8 Top Day Hikes To Explore In Death Valley
Death Valley National Park is one of those parks I hesitated to visit for many years. The name Death Valley hardly sounds inviting. Dry hot climate, vast desert, isolated landscapes did not have any appeal to me. I mostly imagined Death Valley to be an arid wasteland, devoid of water and life. After visiting the park for a week, I learned a lot! I discovered and learned a lot about the natural history of the park, geology, trees, mammals, birds, and other plants and wildlife of the area. Here is a list of day hikes to explore in Death Valley.
1. Badwater Basin
Badwater Basin is a must-stop on any first trip to Death Valley National Park. Badwater Basin is the lowest point in North America, with an elevation of 282ft. below sea level. The area gets less than two inches annually and no water can flow out of the basin. The water gets trapped and evaporates, leaving behind mineral deposits that cover the basin like a salty dusting of snow. The salt flats in Badwater Basin cover nearly 200 square miles, among the largest protected salt flats in the world. Max length for Badwater Basin is 7.5 miles (12km) and Max width is 5.0 miles.
2. Dante’s View
Dante’s View is a viewpoint at an elevation of 1,669 m (5,476 ft) above the sea level, along the crest of the Black Mountains, overlooking Death Valley. The viewpoint offers beautiful views of Badwater Basin, Telescope Peak, and many other beautiful peaks. It is easily accessible, and it gives the best overall views of southern half of the national park. From the roadside overlook, a short path climbs to the actual summit (Dante’s Peak), which has even better views, while nearby Coffin Peak is reachable by a rather longer but still relatively easy off trail hike, and gives an alternative perspective, revealing more of the lands to the south and east. Total distance is up to 1 mile or more (out and back) with an elevation change: 200 feet.
3. Golden Canyon – Gower Gulch Loop Trail
Golden Canyon - Gower Gulch Loop Trail offers some of the most stunning beautiful red mudstone, colorful mosaic conglomerates and landscapes in Death Valley National Park. The 4.3-mile trail begins with a one-mile trek up Golden Canyon. The route up Golden Canyon is gradually uphill through a rocky corridor of towering golden walls. Numbered markers along the way make the canyon easy to follow.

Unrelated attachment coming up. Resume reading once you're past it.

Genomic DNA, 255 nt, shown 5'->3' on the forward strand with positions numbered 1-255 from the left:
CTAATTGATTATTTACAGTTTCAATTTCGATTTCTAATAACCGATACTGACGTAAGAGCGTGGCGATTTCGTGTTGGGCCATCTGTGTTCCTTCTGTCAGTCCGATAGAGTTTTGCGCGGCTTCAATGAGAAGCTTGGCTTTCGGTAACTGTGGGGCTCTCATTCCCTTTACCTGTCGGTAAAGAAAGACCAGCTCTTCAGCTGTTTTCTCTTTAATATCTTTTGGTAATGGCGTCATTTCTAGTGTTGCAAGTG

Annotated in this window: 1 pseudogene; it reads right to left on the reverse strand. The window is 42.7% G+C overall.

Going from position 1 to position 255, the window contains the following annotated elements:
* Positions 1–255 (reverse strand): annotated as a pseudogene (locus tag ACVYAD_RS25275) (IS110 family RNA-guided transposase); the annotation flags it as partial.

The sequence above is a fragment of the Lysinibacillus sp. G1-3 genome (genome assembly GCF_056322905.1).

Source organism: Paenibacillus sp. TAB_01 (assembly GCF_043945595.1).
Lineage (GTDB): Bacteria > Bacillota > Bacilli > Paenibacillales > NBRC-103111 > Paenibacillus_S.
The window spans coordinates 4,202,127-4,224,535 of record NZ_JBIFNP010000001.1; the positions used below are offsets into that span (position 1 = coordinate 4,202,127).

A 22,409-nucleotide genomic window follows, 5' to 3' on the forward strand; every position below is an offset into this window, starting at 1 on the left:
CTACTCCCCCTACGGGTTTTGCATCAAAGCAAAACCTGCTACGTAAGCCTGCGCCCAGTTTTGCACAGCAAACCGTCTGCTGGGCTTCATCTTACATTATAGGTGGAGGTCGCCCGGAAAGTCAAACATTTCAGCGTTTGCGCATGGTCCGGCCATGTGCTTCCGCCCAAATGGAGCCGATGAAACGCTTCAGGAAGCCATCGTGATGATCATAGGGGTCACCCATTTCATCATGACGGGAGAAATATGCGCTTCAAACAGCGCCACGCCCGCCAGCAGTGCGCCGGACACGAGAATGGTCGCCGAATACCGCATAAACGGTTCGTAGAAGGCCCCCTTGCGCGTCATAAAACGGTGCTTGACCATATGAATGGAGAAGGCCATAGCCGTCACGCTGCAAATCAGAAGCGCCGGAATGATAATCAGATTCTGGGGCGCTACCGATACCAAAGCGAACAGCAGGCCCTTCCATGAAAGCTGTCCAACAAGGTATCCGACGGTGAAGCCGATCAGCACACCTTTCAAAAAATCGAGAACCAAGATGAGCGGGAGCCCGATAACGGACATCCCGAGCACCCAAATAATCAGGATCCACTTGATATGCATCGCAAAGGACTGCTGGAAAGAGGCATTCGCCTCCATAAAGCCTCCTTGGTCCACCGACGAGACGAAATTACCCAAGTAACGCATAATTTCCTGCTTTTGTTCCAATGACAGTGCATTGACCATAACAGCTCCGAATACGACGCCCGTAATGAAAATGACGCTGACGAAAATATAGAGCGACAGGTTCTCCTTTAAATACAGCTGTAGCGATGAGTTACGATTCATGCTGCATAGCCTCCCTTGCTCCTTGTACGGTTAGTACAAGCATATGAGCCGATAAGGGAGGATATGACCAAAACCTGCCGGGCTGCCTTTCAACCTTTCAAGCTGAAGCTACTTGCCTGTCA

4. Mesquite Flat Sand Dunes
Mesquite Flat Sand Dunes is the most known and easiest place to visit in Death Valley. They are located in central Death Valley near Stovepipe Wells. The Mesquite Flat Sand Dunes are at the northern end of the valley floor and are nearly surrounded by mountains on all sides. Mesquite Flat Sand Dunes are 100ft. (30- meters) high. The primary source of the dune sands is the Cottonwood Mountains which lie to the north and northwest. A small parking lot located off Highway 190 three miles south of Stove Pipe Wells offers a great starting point for a trek out to the dunes. Total miles out and back is 3 miles.
5. Mosaic Canyon
Mosaic Canyon Trail is a hike that is out of this world. It is a fine specimen the geology of Death Valley National Park. The trail is 4-mile moderately trafficked out and back, and it is a hike you don’t want to miss. The trail offers beautiful views of water-polished conglomerate rocks that look like mosaic tiles grouted onto the canyon wall. The best water-polished marble in the entire canyon is between 0.21 and 0.27 miles from the trailhead.
6. Salt Creek Interpretive Trail
Salt Creek Interpretive Trail is one of the most places I absolutely loved exploring in Death Valley. There is a stream flowing on the valley floor, more than 200 feet below sea level. Like all desert oases, plants and animals congregate around its life-giving waters. It is home to one of the most amazing small creatures found nowhere in the world. They are called, Salt Creek Pupfish (Cyprinodon salines).
They are able to survive 100- degree temperatures and live in a water where water salinity is higher than the ocean. Even more surprising, the rare Salt Creek Pupfish has thrived in its seasonally fluctuating waters for thousands of years, despite all odds.
7. Wildrose Peak Trail
Wildrose Peak Trail is one of the spectacular trails I absolutely enjoyed hiking in the backcountry of Death Valley National Park. The peak is the northernmost summit of the Panamint Mountainsí highest section. The 8.4-mile round-trip trail starts at the north end of the charcoal kilns and climbs steadily up a drainage thick with pinyon pine and juniper. The final two miles of trail meanders along a forested ridge and switchbacks up the peak, revealing increasingly spectacular views. It is a rewarding hike and it is filled with incredible panoramic vistas of the valley.
8. Zabriskie Point
Zabriskie Point is perhaps is the most famous Death Valley viewpoint. Zabriskie Point is a famous overlook of colorful ravines and hills at the edge of the Black Mountains. The area is composed of sediments from Furnace Creek Lake, which dried up 5 million years ago—long before Death Valley came into existence. For some people, this place is no more than a scenery. For me, it is an awesome place, especially at sunrise!